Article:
Don't Support Child Labor. Buy Fair Trade Chocolate.

Submitted by greenamerica on

Green consumers and the Fair Trade movement have advocated to end child labor and uplift cocoa farmers with fair trade infrastructure. But after 15 years of the $100 billion chocolate industry reporting to work on the issues and making commitments, children are still slaves to chocolate.

Forget about school for these children; they’re used as free labor and put in danger through intense physical labor tasks and harvesting jobs with machetes. Of the 5.5 million children estimated to be in forced labor around the world, numbers of how many are cocoa laborers range from the tens to the hundreds of thousands.

The chocolate industry has used child labor for over a century. Over 70% of cocoa comes from West Africa, and most of it is harvested in Ghana and the Ivory Coast. While Nestle made 100 billion in sales last year, the two countries that the entire chocolate industry relies on have a combined GDP of $73 billion.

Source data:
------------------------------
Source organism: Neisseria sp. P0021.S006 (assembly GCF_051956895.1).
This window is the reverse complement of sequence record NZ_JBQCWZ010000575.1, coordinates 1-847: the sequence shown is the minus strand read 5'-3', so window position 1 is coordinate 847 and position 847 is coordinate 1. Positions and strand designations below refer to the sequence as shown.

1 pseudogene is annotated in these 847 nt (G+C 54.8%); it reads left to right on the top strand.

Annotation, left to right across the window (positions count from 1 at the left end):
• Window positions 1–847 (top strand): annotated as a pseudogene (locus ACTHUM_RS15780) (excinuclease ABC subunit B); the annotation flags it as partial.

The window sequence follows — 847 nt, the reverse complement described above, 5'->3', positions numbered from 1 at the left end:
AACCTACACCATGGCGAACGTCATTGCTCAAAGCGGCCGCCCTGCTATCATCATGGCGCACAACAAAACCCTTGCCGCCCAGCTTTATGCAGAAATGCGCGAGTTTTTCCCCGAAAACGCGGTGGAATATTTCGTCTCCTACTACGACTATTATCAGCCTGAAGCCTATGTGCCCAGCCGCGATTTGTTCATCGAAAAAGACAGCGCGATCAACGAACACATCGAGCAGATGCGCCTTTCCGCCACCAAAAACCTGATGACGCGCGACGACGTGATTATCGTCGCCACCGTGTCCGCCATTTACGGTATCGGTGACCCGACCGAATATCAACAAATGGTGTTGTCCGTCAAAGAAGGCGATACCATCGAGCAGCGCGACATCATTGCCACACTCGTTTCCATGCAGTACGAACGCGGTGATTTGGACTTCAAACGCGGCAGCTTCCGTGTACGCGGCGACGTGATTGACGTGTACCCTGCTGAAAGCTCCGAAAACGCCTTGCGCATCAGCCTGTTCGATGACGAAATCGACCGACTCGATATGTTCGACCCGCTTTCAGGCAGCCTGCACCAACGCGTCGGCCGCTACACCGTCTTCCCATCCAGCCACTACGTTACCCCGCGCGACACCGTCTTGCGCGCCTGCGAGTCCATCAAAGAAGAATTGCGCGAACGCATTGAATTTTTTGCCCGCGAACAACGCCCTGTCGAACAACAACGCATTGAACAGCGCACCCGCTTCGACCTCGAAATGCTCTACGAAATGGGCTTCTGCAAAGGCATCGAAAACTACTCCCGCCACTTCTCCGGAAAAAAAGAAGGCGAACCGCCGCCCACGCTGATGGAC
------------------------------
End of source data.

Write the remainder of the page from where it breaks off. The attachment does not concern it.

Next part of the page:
Despite the efforts of the Fair Trade movement to drive major corporations to share their massive profits with the farmers they depend on, the average farmer in each country lives well below the international poverty line. Enter the world of cocoa farmers and discover the grueling conditions and financial inequities for the people who produce the world’s supply.

Green America has played a major role in pushing big chocolate companies to change their ethics. Our coalitional campaign against Hershey brought together tens of thousands of voices against child labor, and Hershey made a major commitment to ethically certify 100% of their cocoa by 2020, using third-party certifiers Rainforest Alliance, Utz, and Fair Trade USA.

Our campaigns director Liz Jardim went to Ghana last year for a summit on the ongoing challenges in the cocoa industry, and we will continue to be vigilant about corporate commitments translating into reality.

Find out how chocolate companies stack up with Green America’s 2016 Chocolate Scorecard and look out for fair trade chocolate options the next time you shop.

Photo credit: ICCFO © CC BY SA-4.0


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